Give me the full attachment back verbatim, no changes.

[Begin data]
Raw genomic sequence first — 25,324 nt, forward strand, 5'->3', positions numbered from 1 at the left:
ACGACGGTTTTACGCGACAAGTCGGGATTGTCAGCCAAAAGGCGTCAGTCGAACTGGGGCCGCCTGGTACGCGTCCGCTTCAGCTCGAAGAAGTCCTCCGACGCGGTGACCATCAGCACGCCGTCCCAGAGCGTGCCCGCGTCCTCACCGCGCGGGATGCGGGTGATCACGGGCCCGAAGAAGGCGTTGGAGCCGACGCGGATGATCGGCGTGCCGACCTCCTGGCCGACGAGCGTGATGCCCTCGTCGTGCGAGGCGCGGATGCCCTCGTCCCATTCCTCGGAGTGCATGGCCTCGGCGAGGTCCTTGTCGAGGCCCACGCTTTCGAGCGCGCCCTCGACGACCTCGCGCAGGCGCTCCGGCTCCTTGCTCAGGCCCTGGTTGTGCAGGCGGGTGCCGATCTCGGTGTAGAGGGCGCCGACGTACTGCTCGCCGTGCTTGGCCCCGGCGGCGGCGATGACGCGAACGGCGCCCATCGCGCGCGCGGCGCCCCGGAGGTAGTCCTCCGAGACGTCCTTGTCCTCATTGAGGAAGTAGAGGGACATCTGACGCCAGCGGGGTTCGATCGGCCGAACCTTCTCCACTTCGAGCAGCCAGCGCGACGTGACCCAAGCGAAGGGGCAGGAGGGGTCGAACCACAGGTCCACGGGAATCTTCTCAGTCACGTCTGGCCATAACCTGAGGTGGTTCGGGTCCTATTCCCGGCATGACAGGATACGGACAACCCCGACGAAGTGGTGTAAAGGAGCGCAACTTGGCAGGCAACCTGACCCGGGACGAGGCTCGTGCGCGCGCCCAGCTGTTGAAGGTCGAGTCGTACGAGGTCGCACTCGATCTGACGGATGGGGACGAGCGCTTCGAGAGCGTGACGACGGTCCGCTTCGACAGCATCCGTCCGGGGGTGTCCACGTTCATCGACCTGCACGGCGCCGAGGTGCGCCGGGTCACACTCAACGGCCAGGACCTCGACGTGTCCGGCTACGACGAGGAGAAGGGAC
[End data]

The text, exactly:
Raw genomic sequence first — 25,324 nt, forward strand, 5'->3', positions numbered from 1 at the left:
ACGACGGTTTTACGCGACAAGTCGGGATTGTCAGCCAAAAGGCGTCAGTCGAACTGGGGCCGCCTGGTACGCGTCCGCTTCAGCTCGAAGAAGTCCTCCGACGCGGTGACCATCAGCACGCCGTCCCAGAGCGTGCCCGCGTCCTCACCGCGCGGGATGCGGGTGATCACGGGCCCGAAGAAGGCGTTGGAGCCGACGCGGATGATCGGCGTGCCGACCTCCTGGCCGACGAGCGTGATGCCCTCGTCGTGCGAGGCGCGGATGCCCTCGTCCCATTCCTCGGAGTGCATGGCCTCGGCGAGGTCCTTGTCGAGGCCCACGCTTTCGAGCGCGCCCTCGACGACCTCGCGCAGGCGCTCCGGCTCCTTGCTCAGGCCCTGGTTGTGCAGGCGGGTGCCGATCTCGGTGTAGAGGGCGCCGACGTACTGCTCGCCGTGCTTGGCCCCGGCGGCGGCGATGACGCGAACGGCGCCCATCGCGCGCGCGGCGCCCCGGAGGTAGTCCTCCGAGACGTCCTTGTCCTCATTGAGGAAGTAGAGGGACATCTGACGCCAGCGGGGTTCGATCGGCCGAACCTTCTCCACTTCGAGCAGCCAGCGCGACGTGACCCAAGCGAAGGGGCAGGAGGGGTCGAACCACAGGTCCACGGGAATCTTCTCAGTCACGTCTGGCCATAACCTGAGGTGGTTCGGGTCCTATTCCCGGCATGACAGGATACGGACAACCCCGACGAAGTGGTGTAAAGGAGCGCAACTTGGCAGGCAACCTGACCCGGGACGAGGCTCGTGCGCGCGCCCAGCTGTTGAAGGTCGAGTCGTACGAGGTCGCACTCGATCTGACGGATGGGGACGAGCGCTTCGAGAGCGTGACGACGGTCCGCTTCGACAGCATCCGTCCGGGGGTGTCCACGTTCATCGACCTGCACGGCGCCGAGGTGCGCCGGGTCACACTCAACGGCCAGGACCTCGACGTGTCCGGCTACGACGAGGAGAAGGGAC